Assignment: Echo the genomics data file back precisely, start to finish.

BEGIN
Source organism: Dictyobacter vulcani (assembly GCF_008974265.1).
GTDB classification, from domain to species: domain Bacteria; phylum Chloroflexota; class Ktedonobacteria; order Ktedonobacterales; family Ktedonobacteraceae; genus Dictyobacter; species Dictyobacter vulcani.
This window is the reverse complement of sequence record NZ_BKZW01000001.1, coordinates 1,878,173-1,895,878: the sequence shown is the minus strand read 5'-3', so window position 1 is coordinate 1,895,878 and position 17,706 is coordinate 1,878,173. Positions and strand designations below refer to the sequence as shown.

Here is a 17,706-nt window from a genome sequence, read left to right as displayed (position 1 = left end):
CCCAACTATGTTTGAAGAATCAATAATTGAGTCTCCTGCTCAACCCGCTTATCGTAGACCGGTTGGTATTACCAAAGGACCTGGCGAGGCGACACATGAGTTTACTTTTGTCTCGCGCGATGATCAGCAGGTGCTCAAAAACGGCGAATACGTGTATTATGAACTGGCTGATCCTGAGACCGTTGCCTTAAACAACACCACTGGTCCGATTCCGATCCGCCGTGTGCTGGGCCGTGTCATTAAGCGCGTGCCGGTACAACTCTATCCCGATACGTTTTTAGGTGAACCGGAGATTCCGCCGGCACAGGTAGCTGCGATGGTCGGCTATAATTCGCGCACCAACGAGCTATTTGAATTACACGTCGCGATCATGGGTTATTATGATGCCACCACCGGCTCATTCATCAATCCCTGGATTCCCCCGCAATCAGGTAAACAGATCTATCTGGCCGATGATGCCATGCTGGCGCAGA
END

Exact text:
Source organism: Dictyobacter vulcani (assembly GCF_008974265.1).
GTDB classification, from domain to species: domain Bacteria; phylum Chloroflexota; class Ktedonobacteria; order Ktedonobacterales; family Ktedonobacteraceae; genus Dictyobacter; species Dictyobacter vulcani.
This window is the reverse complement of sequence record NZ_BKZW01000001.1, coordinates 1,878,173-1,895,878: the sequence shown is the minus strand read 5'-3', so window position 1 is coordinate 1,895,878 and position 17,706 is coordinate 1,878,173. Positions and strand designations below refer to the sequence as shown.

Here is a 17,706-nt window from a genome sequence, read left to right as displayed (position 1 = left end):
CCCAACTATGTTTGAAGAATCAATAATTGAGTCTCCTGCTCAACCCGCTTATCGTAGACCGGTTGGTATTACCAAAGGACCTGGCGAGGCGACACATGAGTTTACTTTTGTCTCGCGCGATGATCAGCAGGTGCTCAAAAACGGCGAATACGTGTATTATGAACTGGCTGATCCTGAGACCGTTGCCTTAAACAACACCACTGGTCCGATTCCGATCCGCCGTGTGCTGGGCCGTGTCATTAAGCGCGTGCCGGTACAACTCTATCCCGATACGTTTTTAGGTGAACCGGAGATTCCGCCGGCACAGGTAGCTGCGATGGTCGGCTATAATTCGCGCACCAACGAGCTATTTGAATTACACGTCGCGATCATGGGTTATTATGATGCCACCACCGGCTCATTCATCAATCCCTGGATTCCCCCGCAATCAGGTAAACAGATCTATCTGGCCGATGATGCCATGCTGGCGCAGA